In June this year, it was revealed that a Russian Spy Ring had been using Steganographic images to send secret messages to each other. A series of small, basic mistakes led to the spy ring being uncovered by the FBI and resulted in the arrest of 11 suspects.
A few weeks ago, it was noticed that a top website for distributing steganography freeware and anti-forensic tools had been ‘temporarily disabled’.
I spoke to one of DFM Authors Jim Wingate, who is the Director of the Steganography Analysis and Research Center (SARC) and Vice President of Backbone Security who explained that, “We have been visiting stegoarchive.com at least every 2-3 months for the past several years because we are continuously searching for new steganography applications, or new versions of old applications, to add to our steganography application archives”.
Suddenly, not too long after the story broke about the Russian spies and how they used steganography to communicate covertly, stegoarchive.com drops off the net. Over 30 days have passed and the site is still down. Surely, that is not simply a coincidence.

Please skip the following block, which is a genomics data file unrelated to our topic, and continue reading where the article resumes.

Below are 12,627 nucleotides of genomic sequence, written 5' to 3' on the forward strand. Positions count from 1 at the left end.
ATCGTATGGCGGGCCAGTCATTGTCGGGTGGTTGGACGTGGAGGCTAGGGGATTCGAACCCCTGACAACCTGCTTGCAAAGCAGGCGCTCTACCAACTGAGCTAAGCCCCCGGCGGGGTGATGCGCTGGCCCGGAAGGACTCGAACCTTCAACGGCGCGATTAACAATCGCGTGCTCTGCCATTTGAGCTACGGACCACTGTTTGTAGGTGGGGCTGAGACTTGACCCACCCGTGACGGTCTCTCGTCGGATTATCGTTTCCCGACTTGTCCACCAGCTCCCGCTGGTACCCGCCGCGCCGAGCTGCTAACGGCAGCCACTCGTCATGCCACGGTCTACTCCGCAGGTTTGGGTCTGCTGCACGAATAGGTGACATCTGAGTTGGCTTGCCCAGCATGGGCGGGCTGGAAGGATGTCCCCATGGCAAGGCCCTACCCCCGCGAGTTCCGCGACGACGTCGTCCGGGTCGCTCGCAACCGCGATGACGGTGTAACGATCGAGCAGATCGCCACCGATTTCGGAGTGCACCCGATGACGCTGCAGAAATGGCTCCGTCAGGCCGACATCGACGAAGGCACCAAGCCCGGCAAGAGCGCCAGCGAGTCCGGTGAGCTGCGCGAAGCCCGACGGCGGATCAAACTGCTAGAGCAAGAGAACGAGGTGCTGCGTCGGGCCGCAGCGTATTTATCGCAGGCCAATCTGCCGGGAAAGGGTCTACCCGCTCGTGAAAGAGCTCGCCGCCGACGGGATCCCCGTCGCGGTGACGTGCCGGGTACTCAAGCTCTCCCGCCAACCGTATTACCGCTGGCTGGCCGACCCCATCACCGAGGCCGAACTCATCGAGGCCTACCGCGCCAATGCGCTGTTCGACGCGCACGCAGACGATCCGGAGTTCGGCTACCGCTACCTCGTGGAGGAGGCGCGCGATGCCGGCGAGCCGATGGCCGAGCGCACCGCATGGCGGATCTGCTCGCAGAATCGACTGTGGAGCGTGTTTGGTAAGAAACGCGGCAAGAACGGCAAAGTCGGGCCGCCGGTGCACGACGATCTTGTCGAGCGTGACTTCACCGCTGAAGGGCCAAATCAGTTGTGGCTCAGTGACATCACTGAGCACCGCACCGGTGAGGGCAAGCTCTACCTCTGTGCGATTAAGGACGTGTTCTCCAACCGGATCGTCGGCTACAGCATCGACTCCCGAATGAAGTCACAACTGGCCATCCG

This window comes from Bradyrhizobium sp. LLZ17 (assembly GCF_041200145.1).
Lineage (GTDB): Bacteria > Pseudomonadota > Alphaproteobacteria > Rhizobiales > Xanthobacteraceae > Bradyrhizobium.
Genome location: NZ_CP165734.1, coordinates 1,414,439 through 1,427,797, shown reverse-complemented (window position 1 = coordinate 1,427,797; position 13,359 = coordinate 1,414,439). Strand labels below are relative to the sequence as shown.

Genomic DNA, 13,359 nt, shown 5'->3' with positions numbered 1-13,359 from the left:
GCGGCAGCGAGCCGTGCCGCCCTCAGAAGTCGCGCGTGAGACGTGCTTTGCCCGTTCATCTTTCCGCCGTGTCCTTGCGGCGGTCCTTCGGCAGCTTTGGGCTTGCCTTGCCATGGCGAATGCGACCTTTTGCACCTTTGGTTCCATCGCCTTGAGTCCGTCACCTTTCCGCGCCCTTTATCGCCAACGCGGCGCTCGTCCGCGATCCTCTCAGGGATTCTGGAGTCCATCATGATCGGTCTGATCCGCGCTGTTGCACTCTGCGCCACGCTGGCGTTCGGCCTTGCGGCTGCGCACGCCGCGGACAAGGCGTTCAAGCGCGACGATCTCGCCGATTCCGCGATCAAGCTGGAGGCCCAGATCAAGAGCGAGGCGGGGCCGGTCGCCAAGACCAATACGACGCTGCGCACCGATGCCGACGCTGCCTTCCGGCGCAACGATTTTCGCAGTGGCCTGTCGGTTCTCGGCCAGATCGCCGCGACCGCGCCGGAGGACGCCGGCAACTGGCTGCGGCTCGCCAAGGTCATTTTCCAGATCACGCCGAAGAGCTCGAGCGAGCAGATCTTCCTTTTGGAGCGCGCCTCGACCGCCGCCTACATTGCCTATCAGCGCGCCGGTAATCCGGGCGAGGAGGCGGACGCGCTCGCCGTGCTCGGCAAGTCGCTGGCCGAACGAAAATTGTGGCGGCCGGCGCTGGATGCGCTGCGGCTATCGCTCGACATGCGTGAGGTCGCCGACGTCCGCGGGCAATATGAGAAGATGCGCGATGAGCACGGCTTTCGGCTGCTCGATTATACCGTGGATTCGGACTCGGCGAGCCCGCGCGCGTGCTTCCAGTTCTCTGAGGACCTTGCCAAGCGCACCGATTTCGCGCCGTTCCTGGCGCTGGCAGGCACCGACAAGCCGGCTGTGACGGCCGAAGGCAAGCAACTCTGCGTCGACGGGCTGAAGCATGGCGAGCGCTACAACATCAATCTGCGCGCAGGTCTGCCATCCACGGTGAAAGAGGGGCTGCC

Jim went on to say “I’m not into conspiracy theories so I will not offer a tantalizing scenario as to how the two events may be linked. At the same time though, it doesn’t take too much of a stretch of the imagination to find a linkage between the two events and conjure up a scenario as to why the site, a publicly accessible source of a large number of freeware and shareware steganography applications, is down and remains down to this day.”
Jim has written two articles on Steganography for DFM so far and more are planned. In issue 3 Jim gave an intro into the subject of Steganography ad follow this up in Issue 4 with a more detailed view of how Steganography works. Future articles will deal with anomaly detection and signature detection.